Do you know what a “clo” is?
The Asahi Shimbun just published an article on how Japanese government officials will ditch their jackets and ties so that air conditioners in their offices can be turned down to save energy and prevent greenhouse effect this summer.
Although the temperature of air conditioning in many ministries and the Prime Minister’s Office is usually set at 28 degrees during the summer and officials are asked not to wear ties, the practice has yet to become firmly established. Koizumi told ministers and high-ranking officials they should take the lead as it would be difficult for rank-and-file officials to make the first move.
So, what is a “clo”?
The amount of clothing is measured in a unit called a “clo” on an international scale. Wearing a three-piece suit is set at 1 clo as a base. Thus, for instance, wearing nothing at all is 0 clo, wearing a long-sleeve shirt is 0.6 clo and wearing an overcoat is 2 clo. To do clerical work at a desk efficiently even at a temperature of 28 degrees, clothing measuring 0.5 clo would be the limit, which means wearing a short-sleeve shirt.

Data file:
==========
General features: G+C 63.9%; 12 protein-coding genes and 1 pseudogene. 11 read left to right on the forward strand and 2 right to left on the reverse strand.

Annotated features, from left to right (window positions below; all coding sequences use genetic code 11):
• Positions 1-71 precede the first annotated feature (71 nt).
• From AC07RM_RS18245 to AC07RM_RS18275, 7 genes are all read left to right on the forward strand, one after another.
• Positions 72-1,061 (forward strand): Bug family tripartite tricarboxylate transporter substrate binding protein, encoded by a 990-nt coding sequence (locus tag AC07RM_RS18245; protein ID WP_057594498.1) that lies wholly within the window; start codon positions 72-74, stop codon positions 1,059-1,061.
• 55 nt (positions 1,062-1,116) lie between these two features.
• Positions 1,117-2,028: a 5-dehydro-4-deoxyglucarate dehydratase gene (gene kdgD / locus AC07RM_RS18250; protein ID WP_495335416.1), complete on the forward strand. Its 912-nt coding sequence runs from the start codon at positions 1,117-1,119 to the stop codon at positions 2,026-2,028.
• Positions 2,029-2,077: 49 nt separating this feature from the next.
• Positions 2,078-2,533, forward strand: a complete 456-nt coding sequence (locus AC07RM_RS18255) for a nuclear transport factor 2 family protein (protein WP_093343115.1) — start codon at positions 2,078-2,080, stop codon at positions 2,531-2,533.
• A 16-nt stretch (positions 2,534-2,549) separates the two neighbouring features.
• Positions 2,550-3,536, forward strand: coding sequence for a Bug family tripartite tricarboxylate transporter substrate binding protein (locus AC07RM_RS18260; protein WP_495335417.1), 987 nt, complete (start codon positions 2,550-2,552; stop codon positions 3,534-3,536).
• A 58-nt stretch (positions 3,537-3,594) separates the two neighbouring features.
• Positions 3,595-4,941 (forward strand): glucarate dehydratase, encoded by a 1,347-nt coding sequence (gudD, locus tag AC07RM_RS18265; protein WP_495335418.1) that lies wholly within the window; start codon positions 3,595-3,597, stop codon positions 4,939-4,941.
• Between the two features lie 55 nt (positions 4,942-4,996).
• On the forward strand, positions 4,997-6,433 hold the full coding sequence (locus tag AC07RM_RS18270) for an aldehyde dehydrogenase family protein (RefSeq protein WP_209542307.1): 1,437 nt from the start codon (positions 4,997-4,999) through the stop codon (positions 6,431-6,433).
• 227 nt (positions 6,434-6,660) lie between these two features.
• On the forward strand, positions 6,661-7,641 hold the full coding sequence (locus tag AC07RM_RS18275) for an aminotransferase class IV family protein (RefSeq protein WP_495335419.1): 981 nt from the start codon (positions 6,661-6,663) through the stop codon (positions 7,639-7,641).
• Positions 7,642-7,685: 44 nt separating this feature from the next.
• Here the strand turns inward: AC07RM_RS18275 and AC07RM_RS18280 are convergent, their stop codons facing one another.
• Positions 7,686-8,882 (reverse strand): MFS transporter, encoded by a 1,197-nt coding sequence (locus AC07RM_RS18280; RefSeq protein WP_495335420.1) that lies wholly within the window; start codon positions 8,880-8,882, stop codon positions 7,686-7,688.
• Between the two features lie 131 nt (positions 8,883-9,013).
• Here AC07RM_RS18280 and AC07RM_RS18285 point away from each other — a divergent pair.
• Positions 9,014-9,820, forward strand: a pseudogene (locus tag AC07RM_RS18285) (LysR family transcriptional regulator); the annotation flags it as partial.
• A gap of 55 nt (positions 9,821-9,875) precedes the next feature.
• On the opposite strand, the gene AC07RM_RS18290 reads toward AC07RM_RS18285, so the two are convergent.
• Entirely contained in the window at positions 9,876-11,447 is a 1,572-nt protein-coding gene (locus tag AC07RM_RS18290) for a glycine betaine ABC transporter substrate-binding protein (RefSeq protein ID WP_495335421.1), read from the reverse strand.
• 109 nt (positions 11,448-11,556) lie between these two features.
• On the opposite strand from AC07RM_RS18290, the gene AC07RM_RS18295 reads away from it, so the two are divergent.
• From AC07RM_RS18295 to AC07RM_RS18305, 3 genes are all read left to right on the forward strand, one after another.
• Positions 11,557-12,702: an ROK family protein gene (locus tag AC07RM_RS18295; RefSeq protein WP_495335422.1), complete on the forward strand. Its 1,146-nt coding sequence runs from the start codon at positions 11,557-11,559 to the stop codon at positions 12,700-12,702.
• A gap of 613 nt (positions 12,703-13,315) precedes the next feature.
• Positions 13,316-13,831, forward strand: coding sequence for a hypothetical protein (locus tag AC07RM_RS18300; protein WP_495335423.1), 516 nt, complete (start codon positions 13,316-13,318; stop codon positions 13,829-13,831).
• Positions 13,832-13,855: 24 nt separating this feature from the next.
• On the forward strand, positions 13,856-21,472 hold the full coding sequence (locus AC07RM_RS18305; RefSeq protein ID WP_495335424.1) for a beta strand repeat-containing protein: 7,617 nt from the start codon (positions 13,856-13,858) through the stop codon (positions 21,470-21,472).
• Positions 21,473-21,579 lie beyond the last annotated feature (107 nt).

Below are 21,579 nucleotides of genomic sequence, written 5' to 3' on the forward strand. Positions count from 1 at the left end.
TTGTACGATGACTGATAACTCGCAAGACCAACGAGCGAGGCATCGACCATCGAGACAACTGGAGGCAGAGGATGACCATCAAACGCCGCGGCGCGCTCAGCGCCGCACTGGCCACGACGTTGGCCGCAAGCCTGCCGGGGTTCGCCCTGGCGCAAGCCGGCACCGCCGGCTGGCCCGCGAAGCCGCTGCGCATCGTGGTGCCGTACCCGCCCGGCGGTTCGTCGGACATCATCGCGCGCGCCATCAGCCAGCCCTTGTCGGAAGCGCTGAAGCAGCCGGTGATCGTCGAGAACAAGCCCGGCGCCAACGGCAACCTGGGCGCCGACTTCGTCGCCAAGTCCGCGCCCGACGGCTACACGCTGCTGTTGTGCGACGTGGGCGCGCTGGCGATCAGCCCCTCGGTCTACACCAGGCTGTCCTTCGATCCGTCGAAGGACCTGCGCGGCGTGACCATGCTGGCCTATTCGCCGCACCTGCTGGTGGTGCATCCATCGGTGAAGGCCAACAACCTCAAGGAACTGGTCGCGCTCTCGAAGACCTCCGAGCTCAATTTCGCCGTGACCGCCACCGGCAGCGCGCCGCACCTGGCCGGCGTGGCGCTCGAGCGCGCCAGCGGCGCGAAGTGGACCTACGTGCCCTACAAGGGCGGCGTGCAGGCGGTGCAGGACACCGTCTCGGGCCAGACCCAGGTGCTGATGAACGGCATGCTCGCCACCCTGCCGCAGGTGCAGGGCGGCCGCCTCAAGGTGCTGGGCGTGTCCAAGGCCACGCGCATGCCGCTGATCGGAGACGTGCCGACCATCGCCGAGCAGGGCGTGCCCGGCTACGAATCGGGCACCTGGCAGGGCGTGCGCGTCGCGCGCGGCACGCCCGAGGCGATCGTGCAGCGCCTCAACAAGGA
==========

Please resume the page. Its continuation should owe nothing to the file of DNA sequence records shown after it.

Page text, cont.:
I think the most important part of the article is this:
The Environment Ministry is asking the public to come up with new catchwords for such clothing. “The catchwords should conjure up the image that the clothing enables people to work efficiently and comfortably, feeling cool and looking cool,” a ministry official said.
Or perhaps this one:
He added an important piece of advice: “Wearing a polo shirt is no good for business. A polo shirt is for sports.”
How about you? Do you wear a suit to work in summer?
(The photo comes from the excellent website Masamania.com. Visit it today.)